State of anarchy, raids and extrajudicial killings, people fleeing into the jungle. Abandoned farms. Deserted monasteries and churches. The worst fears have become reality: civil war has broken out between the army of the military junta (known as “Tatmadaw”) and resistance fighters in Myanmar. The States of Kachin, Kayah and Karen, where the coup d’état of 1 February reignited conflicts and unhealed wounds, recorded the most serious incidents. “Since the armed conflict extended into the city of Kayah State on May 21, no place is safe, especially in conflict zones,” Father Francis Soe Naing, from the diocese of Loikaw, wrote in a note to SIR. “People are fleeing every day, leaving their homes and personal belongings behind.”
The local church is also suffering the consequences. “As a result, everyone has fled in seven parishes in the diocese of Loikaw (Deemoso, Dongankha, Tananukwe, Donganrao, Domyalay, Kayantharya and Loilemlay). Except for the military and members of the Karenni People’s Defence Force (KPDF), there is no one left. Even priests and nuns have left. Churches and houses are empty. The seven parishes had a Catholic population of 24,753 (over 5,000 families). There were 15 priests, 2 religious brothers, 24 nuns. There are 11 churches, 19 chapels, 7 clergy houses and 7 convents. “Now there is no one left there anymore.”
The Myanmar Jesuits released a dramatic statement on their Facebook page. “For no apparent reason, the soldiers shot dead a volunteer at the pre-major seminary in Loikaw, Myanmar, and searched through every room of the seminary.” People didn’t feel secure at home and so came to the convents and seminary for refuge “but the soldiers have just murdered an innocent person and the priests there couldn’t do anything to stop the terrorists from doing so.” In breaking the news, the Jesuits added a chilling postscript: “The murderous soldiers (without permission) also ate the food that the slain man cooked for the IDPs.”
“Myanmar is in a state of anarchy now,” writes Father Francis from Loikaw. Over 800 innocent civilians have been killed in various ways since the military coup on February 1st. “How many deaths are needed for the UN to intervene?” a teenage protester called out in front of the UN headquarters in Yangon.
“No more bloodshed but justice and peace,” the Loikaw priest added. “Without international intervention, Myanmar will soon become a vast graveyard”.
The Catholic Church in Loikaw is helping Internally Displaced Persons (IDPs). “We are afraid that the Burmese army may use the ‘Four Cuts’ policy: cutting access to food, funds, information and recruitment. Access has already been blocked to roads in southern Kayah State as wells as mobile and internet connections in some areas. Impending hunger is also a cause for concern. Now is the time for cropping. Most of our people’s livelihood depend on agricultural activities . Should the fighting continue, people will also die of hunger.”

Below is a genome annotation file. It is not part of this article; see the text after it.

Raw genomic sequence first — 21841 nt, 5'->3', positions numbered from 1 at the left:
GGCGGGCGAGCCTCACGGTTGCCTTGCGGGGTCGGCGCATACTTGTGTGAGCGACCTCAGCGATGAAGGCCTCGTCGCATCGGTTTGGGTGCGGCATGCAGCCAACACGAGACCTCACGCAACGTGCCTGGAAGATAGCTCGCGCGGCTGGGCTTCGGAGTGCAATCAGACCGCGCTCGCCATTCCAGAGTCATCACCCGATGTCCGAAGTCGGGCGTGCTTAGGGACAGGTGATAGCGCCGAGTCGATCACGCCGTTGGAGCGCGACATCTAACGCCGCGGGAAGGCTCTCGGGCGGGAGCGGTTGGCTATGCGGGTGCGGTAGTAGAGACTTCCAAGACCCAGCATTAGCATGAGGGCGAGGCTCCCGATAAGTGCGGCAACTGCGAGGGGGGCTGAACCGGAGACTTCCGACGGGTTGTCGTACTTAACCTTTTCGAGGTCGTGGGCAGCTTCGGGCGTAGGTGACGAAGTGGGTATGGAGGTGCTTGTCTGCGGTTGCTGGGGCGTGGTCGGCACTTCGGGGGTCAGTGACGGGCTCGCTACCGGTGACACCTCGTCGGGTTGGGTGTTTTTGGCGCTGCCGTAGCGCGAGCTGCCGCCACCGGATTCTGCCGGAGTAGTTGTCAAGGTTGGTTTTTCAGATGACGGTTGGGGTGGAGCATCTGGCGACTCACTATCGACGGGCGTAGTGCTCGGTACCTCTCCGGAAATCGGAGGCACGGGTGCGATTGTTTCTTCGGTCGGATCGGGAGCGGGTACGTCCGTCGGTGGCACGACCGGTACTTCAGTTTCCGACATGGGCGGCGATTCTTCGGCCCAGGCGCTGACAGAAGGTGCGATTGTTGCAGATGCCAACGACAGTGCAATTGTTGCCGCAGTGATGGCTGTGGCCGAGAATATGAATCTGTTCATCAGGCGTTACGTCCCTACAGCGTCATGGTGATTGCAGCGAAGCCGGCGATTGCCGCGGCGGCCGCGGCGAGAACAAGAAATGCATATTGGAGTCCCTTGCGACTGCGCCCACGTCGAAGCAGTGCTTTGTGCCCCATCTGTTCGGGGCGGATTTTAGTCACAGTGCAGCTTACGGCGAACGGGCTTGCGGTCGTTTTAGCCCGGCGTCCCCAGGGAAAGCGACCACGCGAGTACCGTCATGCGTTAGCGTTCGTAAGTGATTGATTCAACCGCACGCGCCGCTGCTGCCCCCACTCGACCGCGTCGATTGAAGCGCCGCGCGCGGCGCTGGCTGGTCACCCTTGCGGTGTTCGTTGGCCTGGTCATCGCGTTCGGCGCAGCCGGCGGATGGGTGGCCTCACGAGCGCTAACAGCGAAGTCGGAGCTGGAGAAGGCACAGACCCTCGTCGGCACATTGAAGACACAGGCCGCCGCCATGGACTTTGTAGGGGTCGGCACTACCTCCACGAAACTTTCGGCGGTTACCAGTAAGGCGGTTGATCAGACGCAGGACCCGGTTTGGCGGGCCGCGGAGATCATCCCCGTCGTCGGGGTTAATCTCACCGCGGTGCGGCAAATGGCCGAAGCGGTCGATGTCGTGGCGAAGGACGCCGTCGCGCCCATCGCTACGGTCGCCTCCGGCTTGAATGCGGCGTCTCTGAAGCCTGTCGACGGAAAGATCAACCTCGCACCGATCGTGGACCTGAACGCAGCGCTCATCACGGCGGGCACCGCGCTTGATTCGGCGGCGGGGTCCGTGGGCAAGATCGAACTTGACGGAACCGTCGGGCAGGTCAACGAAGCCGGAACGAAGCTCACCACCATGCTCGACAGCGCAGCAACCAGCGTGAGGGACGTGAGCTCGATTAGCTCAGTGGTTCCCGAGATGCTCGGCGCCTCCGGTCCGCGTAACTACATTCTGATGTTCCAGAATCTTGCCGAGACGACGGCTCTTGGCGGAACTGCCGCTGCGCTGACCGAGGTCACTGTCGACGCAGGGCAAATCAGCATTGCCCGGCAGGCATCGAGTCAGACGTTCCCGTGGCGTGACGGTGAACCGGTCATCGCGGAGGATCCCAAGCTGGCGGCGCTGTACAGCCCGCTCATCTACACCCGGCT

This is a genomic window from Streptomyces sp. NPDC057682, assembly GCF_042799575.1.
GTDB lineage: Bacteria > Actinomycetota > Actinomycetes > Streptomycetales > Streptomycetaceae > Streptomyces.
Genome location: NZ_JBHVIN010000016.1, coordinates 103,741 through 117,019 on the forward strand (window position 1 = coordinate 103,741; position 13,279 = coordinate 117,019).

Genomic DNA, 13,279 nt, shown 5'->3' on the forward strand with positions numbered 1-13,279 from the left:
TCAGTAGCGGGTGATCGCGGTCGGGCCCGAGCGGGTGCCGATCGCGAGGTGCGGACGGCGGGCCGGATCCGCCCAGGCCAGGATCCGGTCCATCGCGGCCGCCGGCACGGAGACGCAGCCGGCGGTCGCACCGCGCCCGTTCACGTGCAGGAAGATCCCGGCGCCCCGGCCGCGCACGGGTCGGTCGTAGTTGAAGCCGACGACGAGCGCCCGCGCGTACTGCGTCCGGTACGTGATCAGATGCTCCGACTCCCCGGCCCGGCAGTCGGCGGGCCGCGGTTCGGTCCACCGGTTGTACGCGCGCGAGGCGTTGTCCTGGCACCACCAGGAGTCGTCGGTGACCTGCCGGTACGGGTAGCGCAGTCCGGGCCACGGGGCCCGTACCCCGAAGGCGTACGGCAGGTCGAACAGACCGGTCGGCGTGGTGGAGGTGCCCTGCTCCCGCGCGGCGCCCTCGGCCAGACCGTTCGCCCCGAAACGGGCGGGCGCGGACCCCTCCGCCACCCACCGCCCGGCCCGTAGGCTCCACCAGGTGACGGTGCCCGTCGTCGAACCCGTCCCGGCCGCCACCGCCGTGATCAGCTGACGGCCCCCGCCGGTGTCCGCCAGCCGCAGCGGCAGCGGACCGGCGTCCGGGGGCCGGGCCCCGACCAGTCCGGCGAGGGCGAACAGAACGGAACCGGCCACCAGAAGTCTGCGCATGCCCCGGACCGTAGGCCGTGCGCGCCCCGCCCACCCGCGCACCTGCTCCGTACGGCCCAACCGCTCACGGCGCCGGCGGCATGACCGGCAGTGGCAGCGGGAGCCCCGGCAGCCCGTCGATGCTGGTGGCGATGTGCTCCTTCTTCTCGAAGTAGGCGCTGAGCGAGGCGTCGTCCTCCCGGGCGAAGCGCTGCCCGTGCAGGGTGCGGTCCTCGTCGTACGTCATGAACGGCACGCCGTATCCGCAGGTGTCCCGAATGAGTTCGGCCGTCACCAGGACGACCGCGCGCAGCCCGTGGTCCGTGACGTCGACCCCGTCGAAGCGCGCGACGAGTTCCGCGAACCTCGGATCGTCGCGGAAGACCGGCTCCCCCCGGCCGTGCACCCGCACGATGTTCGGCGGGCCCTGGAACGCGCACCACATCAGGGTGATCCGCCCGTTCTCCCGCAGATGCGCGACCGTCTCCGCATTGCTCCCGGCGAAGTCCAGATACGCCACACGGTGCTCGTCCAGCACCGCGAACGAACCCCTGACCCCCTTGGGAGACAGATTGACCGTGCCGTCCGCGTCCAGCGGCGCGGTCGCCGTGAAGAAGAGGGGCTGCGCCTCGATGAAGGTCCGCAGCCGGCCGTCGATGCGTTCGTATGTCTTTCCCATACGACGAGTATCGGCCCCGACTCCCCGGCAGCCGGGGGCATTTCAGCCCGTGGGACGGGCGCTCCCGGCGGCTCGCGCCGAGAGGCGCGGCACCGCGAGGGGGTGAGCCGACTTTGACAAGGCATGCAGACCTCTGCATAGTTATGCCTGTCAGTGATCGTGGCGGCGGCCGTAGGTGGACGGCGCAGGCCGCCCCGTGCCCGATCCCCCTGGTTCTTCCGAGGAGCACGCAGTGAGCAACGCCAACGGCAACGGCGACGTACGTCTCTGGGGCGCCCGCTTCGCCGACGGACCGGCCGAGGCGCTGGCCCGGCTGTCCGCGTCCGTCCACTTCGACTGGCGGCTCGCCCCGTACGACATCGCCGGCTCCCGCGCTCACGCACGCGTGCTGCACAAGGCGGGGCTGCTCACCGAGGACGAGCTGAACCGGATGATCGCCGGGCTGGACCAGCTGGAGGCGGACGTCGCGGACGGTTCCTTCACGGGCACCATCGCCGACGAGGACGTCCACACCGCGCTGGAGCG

On May 30, marking the Solemnity of the Most Holy Trinity, a special prayer for the suffering people of Myanmar and, in particular, for the Church in Myanmar was held in cathedrals and parishes throughout the country. The initiative was taken by Cardinal Charles Bo, President of the Burmese Bishops, who launched yet another cry of sadness from Yangon Cathedral: “This nation has suffered enormously in the last four months. Even now, the people of Mindat (Chin State, ed.’s note) and Loikaw (Kayah State, ed.’s note) are huddled in the jungle after having been forcibly displaced by violence. Thousands are displaced, injured and hungry. In the face of the suffering and tears of our people, what could be the message of the Holy Trinity? The Trinity offers a great message: Love is the only true power. Not dominion.” The Archbishop, also sent a message of hope. “These are dark times,” he said. “In the dark moments in history, the Holy Trinity has directly intervened for humanity. The God of Israel called Moses to deliver his people from oppressive slavery in Egypt. God is the Deliverer of the victims of oppression. God works through us. The Pope reminds us that even when evil seems to have the upper hand, we must be steadfast in the faith, keep unity, and respond to the victims of evil..
Indeed, when we are threatened by evil, silence, retreat into our salvation is not the answer. Jesus says to his disciples: go into the world. We must go to the places where violence has ripped apart families and spilled blood, forcing thousands to flee into the jungle.”
Christians are called to “remove the chains of unjustly chained prisoners”, also today, the Cardinal said, to share their “food with all those who are hungry” and their homes “with the poor and the homeless.” “This will ultimately heal the nation.”
On May 30, prayers for Myanmar were recited also in the Philippines. Father Bruno Cosme, Apostolic Administrator of the prefecture of Kompong Cham, Cambodia, offered closeness and solidarity in a video message, echoing the words of Cardinal Bo: “peace is possible, peace is the only way”.